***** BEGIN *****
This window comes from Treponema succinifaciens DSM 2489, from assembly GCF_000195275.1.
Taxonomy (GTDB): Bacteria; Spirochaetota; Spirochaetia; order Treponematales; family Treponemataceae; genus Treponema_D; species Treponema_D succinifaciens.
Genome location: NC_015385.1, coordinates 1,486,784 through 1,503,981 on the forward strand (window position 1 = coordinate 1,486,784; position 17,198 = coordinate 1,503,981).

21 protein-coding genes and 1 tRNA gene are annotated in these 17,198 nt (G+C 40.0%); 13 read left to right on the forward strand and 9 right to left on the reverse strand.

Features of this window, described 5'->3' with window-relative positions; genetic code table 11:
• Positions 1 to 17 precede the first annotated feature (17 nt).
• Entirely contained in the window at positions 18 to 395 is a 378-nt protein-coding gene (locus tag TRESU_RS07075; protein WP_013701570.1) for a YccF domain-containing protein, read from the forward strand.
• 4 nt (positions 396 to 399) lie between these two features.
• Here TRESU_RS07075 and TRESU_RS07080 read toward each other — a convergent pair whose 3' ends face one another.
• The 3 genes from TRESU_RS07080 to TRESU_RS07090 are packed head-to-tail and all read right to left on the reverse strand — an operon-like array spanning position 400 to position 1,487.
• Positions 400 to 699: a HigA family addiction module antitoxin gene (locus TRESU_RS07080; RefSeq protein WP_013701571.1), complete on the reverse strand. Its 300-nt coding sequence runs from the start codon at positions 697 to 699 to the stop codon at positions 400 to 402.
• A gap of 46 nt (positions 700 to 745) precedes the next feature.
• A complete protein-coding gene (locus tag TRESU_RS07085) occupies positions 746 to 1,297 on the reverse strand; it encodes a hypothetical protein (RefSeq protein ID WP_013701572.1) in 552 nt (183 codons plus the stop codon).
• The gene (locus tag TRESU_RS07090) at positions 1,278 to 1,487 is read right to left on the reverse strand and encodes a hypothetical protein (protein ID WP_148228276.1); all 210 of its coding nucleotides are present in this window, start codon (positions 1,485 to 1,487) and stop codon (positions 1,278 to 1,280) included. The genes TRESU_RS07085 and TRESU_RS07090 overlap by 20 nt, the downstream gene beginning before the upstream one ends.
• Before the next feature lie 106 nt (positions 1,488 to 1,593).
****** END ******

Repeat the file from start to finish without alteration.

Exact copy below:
This window comes from Treponema succinifaciens DSM 2489, from assembly GCF_000195275.1.
Taxonomy (GTDB): Bacteria; Spirochaetota; Spirochaetia; order Treponematales; family Treponemataceae; genus Treponema_D; species Treponema_D succinifaciens.
Genome location: NC_015385.1, coordinates 1,486,784 through 1,503,981 on the forward strand (window position 1 = coordinate 1,486,784; position 17,198 = coordinate 1,503,981).

21 protein-coding genes and 1 tRNA gene are annotated in these 17,198 nt (G+C 40.0%); 13 read left to right on the forward strand and 9 right to left on the reverse strand.

Features of this window, described 5'->3' with window-relative positions; genetic code table 11:
• Positions 1 to 17 precede the first annotated feature (17 nt).
• Entirely contained in the window at positions 18 to 395 is a 378-nt protein-coding gene (locus tag TRESU_RS07075; protein WP_013701570.1) for a YccF domain-containing protein, read from the forward strand.
• 4 nt (positions 396 to 399) lie between these two features.
• Here TRESU_RS07075 and TRESU_RS07080 read toward each other — a convergent pair whose 3' ends face one another.
• The 3 genes from TRESU_RS07080 to TRESU_RS07090 are packed head-to-tail and all read right to left on the reverse strand — an operon-like array spanning position 400 to position 1,487.
• Positions 400 to 699: a HigA family addiction module antitoxin gene (locus TRESU_RS07080; RefSeq protein WP_013701571.1), complete on the reverse strand. Its 300-nt coding sequence runs from the start codon at positions 697 to 699 to the stop codon at positions 400 to 402.
• A gap of 46 nt (positions 700 to 745) precedes the next feature.
• A complete protein-coding gene (locus tag TRESU_RS07085) occupies positions 746 to 1,297 on the reverse strand; it encodes a hypothetical protein (RefSeq protein ID WP_013701572.1) in 552 nt (183 codons plus the stop codon).
• The gene (locus tag TRESU_RS07090) at positions 1,278 to 1,487 is read right to left on the reverse strand and encodes a hypothetical protein (protein ID WP_148228276.1); all 210 of its coding nucleotides are present in this window, start codon (positions 1,485 to 1,487) and stop codon (positions 1,278 to 1,280) included. The genes TRESU_RS07085 and TRESU_RS07090 overlap by 20 nt, the downstream gene beginning before the upstream one ends.
• Before the next feature lie 106 nt (positions 1,488 to 1,593).